@lawrence malu The World Bank Group draws strength from our diversity, and we are committed to addressing racial discrimination and prejudice in our workplace and in our work around the globe. Our shared values include justice and equity for all and always treating others with dignity and respect, areas we continue to improve upon. At the core of the World Bank Group’s development mandate is a commitment to protecting those who are most vulnerable so that everyone, regardless of their gender, race, religion, ethnicity, age, sexual orientation, social origin or disability, can reap the benefits of development. We focus on increasing access to decent jobs, better services, and more secure livelihoods that help traditionally excluded people to participate fully in society and live with dignity.
To learn more, see live.worldbank.org

John Arzinos / World Bank


Apologies for that technical glitch. We will now turn to our esteemed panel, featuring Nazlie Bala from the Kosovo government, Jay Gilliam from USAID, and Tarek Zeidan who heads up Helem, an NGO based in Lebanon. Full bios are available at the bottom of this page.

Liam Mullins


Interested in learning more about how the World Bank’s support for social inclusion globally? Follow us on Twitter: twitter.com

Liam Mullins


Question for Nazlie? Submit it using the “Q&A” tab.

Liam Mullins


Question for Nazlie Bala: What is the government of Kosovo doing to adopt the new Civil Code and allow gay couples marry legally? When can we expect this law to be approved in the Parliament next?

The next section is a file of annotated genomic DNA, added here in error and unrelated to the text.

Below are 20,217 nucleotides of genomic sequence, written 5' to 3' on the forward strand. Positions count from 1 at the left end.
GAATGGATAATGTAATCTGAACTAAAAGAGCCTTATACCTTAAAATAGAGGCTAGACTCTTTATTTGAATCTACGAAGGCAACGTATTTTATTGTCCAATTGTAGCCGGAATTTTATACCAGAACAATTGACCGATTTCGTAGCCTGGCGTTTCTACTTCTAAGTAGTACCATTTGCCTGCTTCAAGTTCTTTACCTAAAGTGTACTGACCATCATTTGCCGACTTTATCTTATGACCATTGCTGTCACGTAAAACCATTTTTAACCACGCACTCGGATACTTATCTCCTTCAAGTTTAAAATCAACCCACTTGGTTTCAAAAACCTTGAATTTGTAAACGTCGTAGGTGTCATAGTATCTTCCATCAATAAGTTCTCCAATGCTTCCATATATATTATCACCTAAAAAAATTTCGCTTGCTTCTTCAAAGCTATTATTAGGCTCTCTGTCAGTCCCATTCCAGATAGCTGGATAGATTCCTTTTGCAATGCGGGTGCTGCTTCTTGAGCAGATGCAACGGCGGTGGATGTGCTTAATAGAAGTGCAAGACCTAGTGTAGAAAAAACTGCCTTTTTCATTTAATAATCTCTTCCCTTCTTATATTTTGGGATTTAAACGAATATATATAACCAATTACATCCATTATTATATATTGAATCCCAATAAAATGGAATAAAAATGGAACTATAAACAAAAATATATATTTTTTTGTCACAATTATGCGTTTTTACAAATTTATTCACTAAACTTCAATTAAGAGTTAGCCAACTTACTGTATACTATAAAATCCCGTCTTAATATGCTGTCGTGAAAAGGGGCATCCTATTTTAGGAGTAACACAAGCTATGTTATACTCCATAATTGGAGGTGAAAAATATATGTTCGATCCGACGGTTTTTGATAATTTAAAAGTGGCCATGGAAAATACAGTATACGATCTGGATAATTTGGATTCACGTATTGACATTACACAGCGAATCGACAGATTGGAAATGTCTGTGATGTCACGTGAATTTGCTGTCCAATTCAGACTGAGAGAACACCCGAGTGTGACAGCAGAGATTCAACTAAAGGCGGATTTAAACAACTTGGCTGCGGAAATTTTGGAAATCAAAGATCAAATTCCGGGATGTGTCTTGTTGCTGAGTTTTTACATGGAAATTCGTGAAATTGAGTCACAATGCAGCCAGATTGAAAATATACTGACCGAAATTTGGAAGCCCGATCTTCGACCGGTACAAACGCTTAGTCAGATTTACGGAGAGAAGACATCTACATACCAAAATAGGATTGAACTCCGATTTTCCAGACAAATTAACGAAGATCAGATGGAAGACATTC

Nezir Sinani


Hello @Nezir. I hope Ms. Bala addressed your question. If time allows, our moderator will ask Nazlie to expand later in the program.

Liam Mullins


The backlash towards advocating inclusive policies is real for local actors, how has the WB been enabler in such situations? What measures have you put in place to avoid portraying an equally dangerous indifference stance?

Reuben Silungwe


@Reuben Silungwe Thank you for your question, Reuben. The World Bank is committed to tackling the exclusion of marginalized groups, including sexual and gender minorities, and we are continuously working to strengthen our approach to SOGI inclusion. The World Bank contributes to the work of people on the gorund striving for change through its data generation efforts. People and organizations can use the data generated by the World Bank, like EQOSOGI, to advocate for more inclusion and acceptance. Furthermore, our Environmental and Social Framework, which ensures that sexual and gender minorities do not face discrimination in the World Bank’s investment lending, also emphasizes transparency, accountability, consultation, participation, non-discrimination, and social inclusion. You can learn more here: www.worldbank.org

John Arzinos / World Bank


2022 U.S. Interagency Report on the Implementation of the Presidential Memorandum on Advancing the Human Rights of LGBTQI+ Persons Around the World: www.state.gov

Ryan K


Questions for Tarek, Jay, or Nazlie? Submit your questions through the "Q+A" function

Liam Mullins


Link to USAID's new interactive learning module on "Integrating LGBTQI+ Considerations in Education Programming" www.edu-links.org

Ryan K


It would be great if the resources given by Jay could be shared

Barbra


Hi @Barbra, two resources have been posted above. Let me know if there's something else specifically.

Liam Mullins


There’s still time to take our poll, too. Louise, our moderator, will announce the results later in this event.

Liam Mullins


A need to consider African countries which are highly homophobic

Bernhadt Mkumba


@Bernhardt Mkumba Hi Bernhadt. Today, 69 countries around the world criminalize people based on their sexual orientation or gender identity (SOGI). The EQOSOGI initiative seeks to increase awareness about the role inclusive laws can play in removing regulatory and legal barriers to inclusion. I encourage you to check out the publication: www.worldbank.org